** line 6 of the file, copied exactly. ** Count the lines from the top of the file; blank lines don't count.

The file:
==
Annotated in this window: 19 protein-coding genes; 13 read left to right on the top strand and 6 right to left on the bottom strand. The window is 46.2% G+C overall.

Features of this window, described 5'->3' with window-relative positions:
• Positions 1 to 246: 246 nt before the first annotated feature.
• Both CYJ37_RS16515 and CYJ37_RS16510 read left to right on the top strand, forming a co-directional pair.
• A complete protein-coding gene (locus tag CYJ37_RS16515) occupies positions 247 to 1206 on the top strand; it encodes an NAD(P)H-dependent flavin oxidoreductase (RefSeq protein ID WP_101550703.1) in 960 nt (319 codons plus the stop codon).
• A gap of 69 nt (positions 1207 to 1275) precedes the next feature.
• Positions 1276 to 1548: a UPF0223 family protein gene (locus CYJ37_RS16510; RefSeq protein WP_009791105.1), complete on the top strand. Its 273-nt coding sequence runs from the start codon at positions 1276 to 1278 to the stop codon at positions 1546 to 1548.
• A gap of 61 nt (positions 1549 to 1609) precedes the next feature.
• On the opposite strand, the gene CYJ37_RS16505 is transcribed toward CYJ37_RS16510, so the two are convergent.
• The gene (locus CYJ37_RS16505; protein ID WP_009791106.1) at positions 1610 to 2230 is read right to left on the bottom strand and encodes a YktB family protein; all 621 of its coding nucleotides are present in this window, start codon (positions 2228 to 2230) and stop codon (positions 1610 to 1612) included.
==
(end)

• A gap of 69 nt (positions 1207 to 1275) precedes the next feature.